Documenting Your Processes: How To Engage Your Team

As your business grows, so do the complexities. When you start to experience chaos, it’s a sure sign that you need to document how your business operates to remain efficient and sustain growth. However, the thought of documenting your processes can be overwhelming for everyone involved.

Every business will need to have systems in place to grow. The sooner you can get your systems documented, the sooner you can benefit from everything listed below.

By following the steps offered in this article, you’ll unite and empower your team and simplify the process of documenting their work.

Documenting Your Processes: How To Engage Your Team

Let’s remind ourselves about the benefits of documenting business processes:

  • If a process isn’t documented, it is only a process in someone’s head
  • Documented processes allow other team members to step in and complete work they wouldn’t normally do, reducing the risk of work stopping because a critical team member is not there
  • Ensure consistency and standards from person to person completing the same tasks
  • You can more easily improve a process or identify an issue if it is documented
  • Processes are written to achieve an outcome; when everyone follows the process, the result is predictable
  • Employees can easily find the information they need from documented processes rather than wasting other people’s time asking questions
  • Documented processes allow your team to get their jobs done autonomously without being micromanaged
  • Documented processes followed by all help to avoid costly mistakes and customer complaints

When implementing any change or new initiative, everyone must adopt it. Some may relish the opportunity to document their processes, while others will look at you with fear and trepidation. It’s not uncommon to have some resistance. To get everyone on the same page, open and honest communication and understanding of the benefits and impacts of process documentation are essential.

Some common fears your may encounter from your team:

  • If I document everything that I do, won’t I be dispensable?
  • I have enough to do already; how will I have time to document all this?
  • If they see what I do, they might think I don’t do enough
  • I have no idea how to get started or how to document the right way

Your ability to enlist your team as contributors to writing up their processes or operating procedures is key to your success.

Before you even discuss process documentation, you want to ensure that you have already discussed why the business needs to be systemised and precisely what it means to them. And, before you approach your wider team, ensure you have the backing of your leadership team. If your team have been struggling with process issues, they will most likely be relieved that you are making improvements.

Documenting Your Processes: How To Engage Your Team

Follow these 12 tips to smooth the adoption of your initiative:

  1. Have a clear purpose as to why systemising the business matters to the business and them and provide examples of how their life will be better after the company is organised and systemised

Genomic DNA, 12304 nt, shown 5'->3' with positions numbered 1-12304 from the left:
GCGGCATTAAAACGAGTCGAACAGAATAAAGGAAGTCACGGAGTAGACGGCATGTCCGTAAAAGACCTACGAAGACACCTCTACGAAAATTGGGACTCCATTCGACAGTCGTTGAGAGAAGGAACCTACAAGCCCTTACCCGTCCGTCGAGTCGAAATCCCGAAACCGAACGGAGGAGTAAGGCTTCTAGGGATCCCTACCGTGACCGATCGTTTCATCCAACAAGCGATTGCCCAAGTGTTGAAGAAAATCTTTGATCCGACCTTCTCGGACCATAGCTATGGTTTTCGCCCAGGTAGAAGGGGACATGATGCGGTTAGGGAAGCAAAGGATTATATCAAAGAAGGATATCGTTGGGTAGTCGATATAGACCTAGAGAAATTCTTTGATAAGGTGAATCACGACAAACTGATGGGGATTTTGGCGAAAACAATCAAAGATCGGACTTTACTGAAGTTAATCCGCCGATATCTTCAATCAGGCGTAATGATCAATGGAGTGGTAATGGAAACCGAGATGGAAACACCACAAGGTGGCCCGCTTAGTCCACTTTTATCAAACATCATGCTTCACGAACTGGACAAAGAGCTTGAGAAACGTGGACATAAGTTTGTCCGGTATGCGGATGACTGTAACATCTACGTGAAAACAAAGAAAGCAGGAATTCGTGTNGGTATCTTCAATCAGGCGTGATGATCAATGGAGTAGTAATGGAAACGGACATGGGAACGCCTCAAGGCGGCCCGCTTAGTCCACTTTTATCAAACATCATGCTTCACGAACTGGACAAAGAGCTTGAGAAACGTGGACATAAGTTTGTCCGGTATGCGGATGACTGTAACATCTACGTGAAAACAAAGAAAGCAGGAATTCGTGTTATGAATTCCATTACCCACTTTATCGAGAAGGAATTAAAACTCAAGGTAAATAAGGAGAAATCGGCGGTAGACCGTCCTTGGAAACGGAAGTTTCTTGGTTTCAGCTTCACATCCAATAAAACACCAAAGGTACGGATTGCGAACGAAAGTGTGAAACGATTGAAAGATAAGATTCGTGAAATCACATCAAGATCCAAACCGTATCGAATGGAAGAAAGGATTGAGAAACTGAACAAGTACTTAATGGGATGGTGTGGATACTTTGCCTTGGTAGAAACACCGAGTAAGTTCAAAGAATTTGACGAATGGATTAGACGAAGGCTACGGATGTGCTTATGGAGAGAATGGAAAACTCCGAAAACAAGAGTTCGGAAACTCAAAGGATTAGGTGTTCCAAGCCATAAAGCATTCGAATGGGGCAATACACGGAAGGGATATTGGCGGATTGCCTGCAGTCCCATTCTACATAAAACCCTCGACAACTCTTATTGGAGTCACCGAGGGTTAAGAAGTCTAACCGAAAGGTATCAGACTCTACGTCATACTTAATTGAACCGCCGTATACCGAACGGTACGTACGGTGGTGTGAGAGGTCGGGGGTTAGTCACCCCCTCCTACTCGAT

2. Have a plan that clearly explains key milestones to getting the business systemised, including a timeline and the areas of focus
  3. Define their role in the initiative and how they will participate
  4. Let them know how you intend to free up time for them to focus on documenting their processes
  5. Allow time to listen to their questions or concerns and provide clear direction and assurance
  6. Identify certain team players based on their attitude and skills who will play a pivotal part and can motivate and assist others
  7. Set up a communication channel for the project and update frequently or provide updates in weekly team meetings
  8. Set up a fun challenge like a scoreboard for each team or department to encourage them to write content and document processes together
  9. Provide support and training on writing processes and procedures, so your documentation stays consistent and on brand
  10. Have a process for managing processes. For example, include who can edit a process, who will maintain it, and how users will flag issues in their processes.
  11. Discuss the importance of transitioning to a culture of accountability and other changes that will need to happen to make systemising the business a success
  12. Lead by example; it only takes one bad apple to spoil the bunch; everyone, including you, must be 100% committed to systemising the business and leading the company through the process to be ready for growth.

Documenting Your Processes How To Engage Your Team Post Image Documenting Your Processes: How To Engage Your Team

How To Get Your Team Started With Capturing Their Processes

Below is an outline of the steps to get your team primed for successful process documentation. Note that this is not a comprehensive process for documenting processes; to learn more, check out our detailed process for capturing processes article for everything you need to know.

  1. Have your team write down all their tasks. For example, use paper, start a Google Doc or a spreadsheet and make three columns; at the top, write Daily, Weekly, Monthly, and AdHoc. Or you can also download a simple list here.